Coppola ingeniously connects the Vietnam War with the colonization of Africa and its inherent evils in Apocalypse Now, suggesting there is a "heart of darkness" at work in each episode in our history. Both Conrad and Coppola shrewdly recognize that the intriguing conflict here transcends the killing or the abuse required of colonization and war. The conflict they exploit is the one which arises from attempting to reconcile these "necessary" aspects of the institutions with attempts at civility and maintenance of "normal" life. Conrad ridicules the Company's accountant, who appears superficially preoccupied with immaculate and elegant dress. An unforgettable scene from Apocalypse Now is of troops surfing waves amidst defensive napalm blasts. The viewers are meant to question the appropriateness of each. Our discomfort lies between our desire for those following the directions of higher-ups to get their due, and the discordant setting. Why shouldn't the Accountant wear what he would back home? Why shouldn't the soldiers surf? Every working stiff deserves a break. And yet, in the background are naked folks, dying people.

My "aha" moment was this, an important reality check for a high-school senior who once spent hours punching studs into her sweatshirt in a peace-sign design and puff-painting the quote, "What if they held a war and no one came?" on the sleeve: All is not fair in love and war.

We're asking a lot of our service people.

We're expecting them to be prepared to kill, but not to massacre, or torture.

We're expecting them to recognize the "enemy," and distinguish who is not.

We're expecting them to put their lives on the line for their comrades, and for us, appropriately.

We're expecting them to believe in their mission, and represent it faithfully.

Meanwhile, they have time off on deployment, but it's not private, and they're held to higher standards than you and I: they're accountable for over indulgences and infidelities.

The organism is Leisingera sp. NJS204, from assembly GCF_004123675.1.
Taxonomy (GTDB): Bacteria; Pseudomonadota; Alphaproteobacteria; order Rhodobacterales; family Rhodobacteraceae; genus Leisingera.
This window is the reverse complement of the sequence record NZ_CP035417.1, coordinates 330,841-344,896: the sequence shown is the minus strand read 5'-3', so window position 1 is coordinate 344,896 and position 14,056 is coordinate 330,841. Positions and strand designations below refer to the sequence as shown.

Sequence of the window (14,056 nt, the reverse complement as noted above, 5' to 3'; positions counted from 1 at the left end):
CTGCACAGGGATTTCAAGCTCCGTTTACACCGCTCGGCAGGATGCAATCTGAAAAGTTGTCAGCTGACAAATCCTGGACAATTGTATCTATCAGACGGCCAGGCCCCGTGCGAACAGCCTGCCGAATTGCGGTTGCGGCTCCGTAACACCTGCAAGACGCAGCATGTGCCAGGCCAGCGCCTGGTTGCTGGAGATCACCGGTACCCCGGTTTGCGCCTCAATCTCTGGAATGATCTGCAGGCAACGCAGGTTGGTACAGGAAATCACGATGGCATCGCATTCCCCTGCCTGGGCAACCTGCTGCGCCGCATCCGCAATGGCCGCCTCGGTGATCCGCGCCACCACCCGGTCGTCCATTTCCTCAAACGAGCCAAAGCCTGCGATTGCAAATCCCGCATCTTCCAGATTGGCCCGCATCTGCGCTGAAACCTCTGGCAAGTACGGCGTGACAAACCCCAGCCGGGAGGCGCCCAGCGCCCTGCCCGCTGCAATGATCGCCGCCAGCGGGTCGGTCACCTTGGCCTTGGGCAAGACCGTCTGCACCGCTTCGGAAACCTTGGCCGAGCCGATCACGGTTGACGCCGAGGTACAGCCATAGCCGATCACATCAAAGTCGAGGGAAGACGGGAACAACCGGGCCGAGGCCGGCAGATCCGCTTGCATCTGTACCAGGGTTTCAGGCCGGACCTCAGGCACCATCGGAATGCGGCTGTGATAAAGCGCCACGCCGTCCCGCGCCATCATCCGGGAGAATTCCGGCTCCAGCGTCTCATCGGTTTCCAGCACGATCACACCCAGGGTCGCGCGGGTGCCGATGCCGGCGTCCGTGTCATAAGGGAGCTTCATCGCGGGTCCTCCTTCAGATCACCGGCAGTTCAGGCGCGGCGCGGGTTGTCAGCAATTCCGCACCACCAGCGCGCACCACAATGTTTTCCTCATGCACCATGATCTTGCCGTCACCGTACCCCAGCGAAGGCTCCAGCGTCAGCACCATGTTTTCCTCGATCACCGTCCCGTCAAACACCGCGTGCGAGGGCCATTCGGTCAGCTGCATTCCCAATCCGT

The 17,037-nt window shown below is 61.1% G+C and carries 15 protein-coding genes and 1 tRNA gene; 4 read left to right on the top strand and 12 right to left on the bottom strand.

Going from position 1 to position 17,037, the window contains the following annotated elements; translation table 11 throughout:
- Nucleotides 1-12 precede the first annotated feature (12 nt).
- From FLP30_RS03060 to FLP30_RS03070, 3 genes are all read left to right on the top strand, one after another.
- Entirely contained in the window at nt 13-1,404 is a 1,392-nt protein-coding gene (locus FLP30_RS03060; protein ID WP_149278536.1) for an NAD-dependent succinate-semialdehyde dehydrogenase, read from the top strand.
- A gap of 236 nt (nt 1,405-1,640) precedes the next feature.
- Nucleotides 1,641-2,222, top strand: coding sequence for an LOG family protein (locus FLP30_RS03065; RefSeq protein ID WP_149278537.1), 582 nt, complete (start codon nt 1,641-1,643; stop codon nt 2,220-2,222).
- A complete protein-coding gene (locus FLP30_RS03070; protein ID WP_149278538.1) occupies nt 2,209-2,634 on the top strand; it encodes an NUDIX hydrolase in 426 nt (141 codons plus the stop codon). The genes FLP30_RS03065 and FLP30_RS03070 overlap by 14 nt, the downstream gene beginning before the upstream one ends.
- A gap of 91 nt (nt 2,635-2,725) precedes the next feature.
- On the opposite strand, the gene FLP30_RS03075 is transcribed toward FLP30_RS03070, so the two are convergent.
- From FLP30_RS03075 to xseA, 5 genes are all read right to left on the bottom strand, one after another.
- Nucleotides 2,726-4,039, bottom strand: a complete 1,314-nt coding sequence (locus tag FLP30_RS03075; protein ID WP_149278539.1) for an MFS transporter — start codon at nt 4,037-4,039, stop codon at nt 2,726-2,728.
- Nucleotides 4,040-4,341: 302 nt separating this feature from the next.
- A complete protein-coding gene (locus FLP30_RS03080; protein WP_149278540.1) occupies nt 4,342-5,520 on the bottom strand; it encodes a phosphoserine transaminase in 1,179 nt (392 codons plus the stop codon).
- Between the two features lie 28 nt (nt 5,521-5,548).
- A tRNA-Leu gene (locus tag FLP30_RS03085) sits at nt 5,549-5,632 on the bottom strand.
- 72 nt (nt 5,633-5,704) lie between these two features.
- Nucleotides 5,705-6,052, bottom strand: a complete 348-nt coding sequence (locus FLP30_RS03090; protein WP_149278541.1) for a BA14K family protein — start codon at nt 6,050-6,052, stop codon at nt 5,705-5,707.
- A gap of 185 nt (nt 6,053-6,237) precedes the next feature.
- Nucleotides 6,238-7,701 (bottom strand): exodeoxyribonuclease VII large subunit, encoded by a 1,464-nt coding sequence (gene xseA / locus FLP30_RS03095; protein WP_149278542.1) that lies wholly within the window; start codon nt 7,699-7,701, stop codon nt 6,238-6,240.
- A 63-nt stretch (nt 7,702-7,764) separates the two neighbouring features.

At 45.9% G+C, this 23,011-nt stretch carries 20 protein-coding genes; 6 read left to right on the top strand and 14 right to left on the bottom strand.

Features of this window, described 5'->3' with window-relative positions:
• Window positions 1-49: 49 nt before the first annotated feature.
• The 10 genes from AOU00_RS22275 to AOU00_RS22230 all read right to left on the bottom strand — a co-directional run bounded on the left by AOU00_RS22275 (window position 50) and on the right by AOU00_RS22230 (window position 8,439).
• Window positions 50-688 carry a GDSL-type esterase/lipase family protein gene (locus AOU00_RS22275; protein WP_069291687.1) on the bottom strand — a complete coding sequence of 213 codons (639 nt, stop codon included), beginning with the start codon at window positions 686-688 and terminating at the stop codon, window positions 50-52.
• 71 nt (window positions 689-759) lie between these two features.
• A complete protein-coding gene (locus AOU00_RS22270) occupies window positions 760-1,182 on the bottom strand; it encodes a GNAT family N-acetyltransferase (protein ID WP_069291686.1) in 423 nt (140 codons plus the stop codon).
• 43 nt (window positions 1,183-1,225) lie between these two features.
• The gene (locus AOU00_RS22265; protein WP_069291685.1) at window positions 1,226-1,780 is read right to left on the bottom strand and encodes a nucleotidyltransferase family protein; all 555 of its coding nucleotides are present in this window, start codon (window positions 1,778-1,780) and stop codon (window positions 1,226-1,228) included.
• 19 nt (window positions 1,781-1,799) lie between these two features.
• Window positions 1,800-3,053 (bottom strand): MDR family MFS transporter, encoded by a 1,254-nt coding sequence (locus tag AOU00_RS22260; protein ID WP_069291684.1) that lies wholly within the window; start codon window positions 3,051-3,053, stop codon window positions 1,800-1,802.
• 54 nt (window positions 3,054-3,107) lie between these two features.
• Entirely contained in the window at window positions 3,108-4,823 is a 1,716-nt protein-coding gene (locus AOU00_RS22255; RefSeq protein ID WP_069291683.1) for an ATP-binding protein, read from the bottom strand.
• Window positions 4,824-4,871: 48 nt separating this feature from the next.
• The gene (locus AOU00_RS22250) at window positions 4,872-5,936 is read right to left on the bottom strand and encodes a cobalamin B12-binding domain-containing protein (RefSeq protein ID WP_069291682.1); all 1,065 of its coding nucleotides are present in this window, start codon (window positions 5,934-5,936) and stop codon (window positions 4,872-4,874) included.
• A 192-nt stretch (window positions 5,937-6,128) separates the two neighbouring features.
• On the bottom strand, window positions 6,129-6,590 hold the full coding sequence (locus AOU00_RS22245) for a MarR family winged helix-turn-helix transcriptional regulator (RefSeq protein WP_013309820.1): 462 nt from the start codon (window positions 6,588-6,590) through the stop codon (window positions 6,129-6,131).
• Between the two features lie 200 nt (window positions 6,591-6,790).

Both Conrad's and Coppola's works feature men who struggled with the line--the boundary--between appropriate and absurd, expected and unacceptable.

In the 12th grade I began to understand there were many shades of grey between purple hearts and dishonorable discharges, and that humans occupied that zone.

The heart of a soldier is heavy, I began to understand. What we need from those who serve on our behalves is so big and so unfathomable it inspires art, film, fiction. Most manage it with grace, and a courage and determination to return to us no worse for wear.

As Kate wrote so succinctly today, "I am oblivious." But not so oblivious to know that judging is dangerous. We, who so comfortably flip others off from the comfort of our cars, ought to wonder at what happens when the enemy we so easily vilify from afar is met by our young neighbors, my former students from down the block, overseas.

Hate that we have war; don't hate the soldier.

I am in awe, veterans. I have respect for all you are willing to face, all you have surmounted, and have yet to tackle.

I fear for a generation of vets whose wounds may not be visible. We ought not to ask what these young men and women have done for our country; ask instead what we must do for them. And for their families.

1 comment:

Anonymous said...

The most poignant mobilization email phrase I have recieved is Husband's declaration that "there are no fakers here." I am afraid of what that means, in a way. I too remember Bud's class vividly, and my moment (which involved Marlon Brando's character). I'm glad you're passing it along to the next generation.